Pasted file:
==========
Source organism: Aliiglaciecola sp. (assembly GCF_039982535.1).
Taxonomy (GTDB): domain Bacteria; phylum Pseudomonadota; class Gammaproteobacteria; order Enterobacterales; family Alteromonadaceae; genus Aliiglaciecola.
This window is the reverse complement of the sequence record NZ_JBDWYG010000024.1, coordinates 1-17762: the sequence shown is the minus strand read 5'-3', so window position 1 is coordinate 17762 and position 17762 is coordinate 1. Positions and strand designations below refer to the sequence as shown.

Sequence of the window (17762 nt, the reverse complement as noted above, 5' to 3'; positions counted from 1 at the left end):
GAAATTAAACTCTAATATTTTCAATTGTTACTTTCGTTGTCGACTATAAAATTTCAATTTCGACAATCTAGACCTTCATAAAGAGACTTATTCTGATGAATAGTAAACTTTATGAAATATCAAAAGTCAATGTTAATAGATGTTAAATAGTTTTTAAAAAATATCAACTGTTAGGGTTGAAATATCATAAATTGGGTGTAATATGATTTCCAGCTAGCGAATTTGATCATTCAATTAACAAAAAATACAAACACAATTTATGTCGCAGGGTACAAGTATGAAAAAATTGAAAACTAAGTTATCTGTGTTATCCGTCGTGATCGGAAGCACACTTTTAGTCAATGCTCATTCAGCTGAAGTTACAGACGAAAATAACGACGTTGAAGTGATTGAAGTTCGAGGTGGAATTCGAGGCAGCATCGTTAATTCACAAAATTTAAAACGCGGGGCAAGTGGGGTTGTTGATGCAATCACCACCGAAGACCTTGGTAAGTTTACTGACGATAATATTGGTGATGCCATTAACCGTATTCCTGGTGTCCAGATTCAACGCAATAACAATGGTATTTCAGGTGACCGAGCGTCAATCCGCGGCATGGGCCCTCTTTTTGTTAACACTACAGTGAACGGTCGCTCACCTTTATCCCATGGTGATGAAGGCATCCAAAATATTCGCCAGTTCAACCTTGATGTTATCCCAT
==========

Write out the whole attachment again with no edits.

Source organism: Aliiglaciecola sp. (assembly GCF_039982535.1).
Taxonomy (GTDB): domain Bacteria; phylum Pseudomonadota; class Gammaproteobacteria; order Enterobacterales; family Alteromonadaceae; genus Aliiglaciecola.
This window is the reverse complement of the sequence record NZ_JBDWYG010000024.1, coordinates 1-17762: the sequence shown is the minus strand read 5'-3', so window position 1 is coordinate 17762 and position 17762 is coordinate 1. Positions and strand designations below refer to the sequence as shown.

Sequence of the window (17762 nt, the reverse complement as noted above, 5' to 3'; positions counted from 1 at the left end):
GAAATTAAACTCTAATATTTTCAATTGTTACTTTCGTTGTCGACTATAAAATTTCAATTTCGACAATCTAGACCTTCATAAAGAGACTTATTCTGATGAATAGTAAACTTTATGAAATATCAAAAGTCAATGTTAATAGATGTTAAATAGTTTTTAAAAAATATCAACTGTTAGGGTTGAAATATCATAAATTGGGTGTAATATGATTTCCAGCTAGCGAATTTGATCATTCAATTAACAAAAAATACAAACACAATTTATGTCGCAGGGTACAAGTATGAAAAAATTGAAAACTAAGTTATCTGTGTTATCCGTCGTGATCGGAAGCACACTTTTAGTCAATGCTCATTCAGCTGAAGTTACAGACGAAAATAACGACGTTGAAGTGATTGAAGTTCGAGGTGGAATTCGAGGCAGCATCGTTAATTCACAAAATTTAAAACGCGGGGCAAGTGGGGTTGTTGATGCAATCACCACCGAAGACCTTGGTAAGTTTACTGACGATAATATTGGTGATGCCATTAACCGTATTCCTGGTGTCCAGATTCAACGCAATAACAATGGTATTTCAGGTGACCGAGCGTCAATCCGCGGCATGGGCCCTCTTTTTGTTAACACTACAGTGAACGGTCGCTCACCTTTATCCCATGGTGATGAAGGCATCCAAAATATTCGCCAGTTCAACCTTGATGTTATCCCAT